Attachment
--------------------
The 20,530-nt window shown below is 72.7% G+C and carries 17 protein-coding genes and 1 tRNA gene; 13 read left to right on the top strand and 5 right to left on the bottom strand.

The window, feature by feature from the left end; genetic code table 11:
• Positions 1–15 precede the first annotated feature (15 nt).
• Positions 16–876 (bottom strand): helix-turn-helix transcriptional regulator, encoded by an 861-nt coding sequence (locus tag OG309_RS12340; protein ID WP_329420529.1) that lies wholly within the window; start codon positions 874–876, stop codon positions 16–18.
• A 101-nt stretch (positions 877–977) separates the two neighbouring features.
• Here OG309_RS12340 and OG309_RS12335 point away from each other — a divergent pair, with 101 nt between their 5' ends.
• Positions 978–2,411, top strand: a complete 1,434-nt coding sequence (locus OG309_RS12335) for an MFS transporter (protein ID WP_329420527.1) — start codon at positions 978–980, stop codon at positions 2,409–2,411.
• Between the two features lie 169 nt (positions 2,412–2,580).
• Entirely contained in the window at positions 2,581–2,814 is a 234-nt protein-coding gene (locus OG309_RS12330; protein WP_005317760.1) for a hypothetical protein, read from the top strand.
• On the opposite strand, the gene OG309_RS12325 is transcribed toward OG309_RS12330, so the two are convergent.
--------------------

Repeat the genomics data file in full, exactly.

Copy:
The 20,530-nt window shown below is 72.7% G+C and carries 17 protein-coding genes and 1 tRNA gene; 13 read left to right on the top strand and 5 right to left on the bottom strand.

The window, feature by feature from the left end; genetic code table 11:
• Positions 1–15 precede the first annotated feature (15 nt).
• Positions 16–876 (bottom strand): helix-turn-helix transcriptional regulator, encoded by an 861-nt coding sequence (locus tag OG309_RS12340; protein ID WP_329420529.1) that lies wholly within the window; start codon positions 874–876, stop codon positions 16–18.
• A 101-nt stretch (positions 877–977) separates the two neighbouring features.
• Here OG309_RS12340 and OG309_RS12335 point away from each other — a divergent pair, with 101 nt between their 5' ends.
• Positions 978–2,411, top strand: a complete 1,434-nt coding sequence (locus OG309_RS12335) for an MFS transporter (protein ID WP_329420527.1) — start codon at positions 978–980, stop codon at positions 2,409–2,411.
• Between the two features lie 169 nt (positions 2,412–2,580).
• Entirely contained in the window at positions 2,581–2,814 is a 234-nt protein-coding gene (locus OG309_RS12330; protein WP_005317760.1) for a hypothetical protein, read from the top strand.
• On the opposite strand, the gene OG309_RS12325 is transcribed toward OG309_RS12330, so the two are convergent.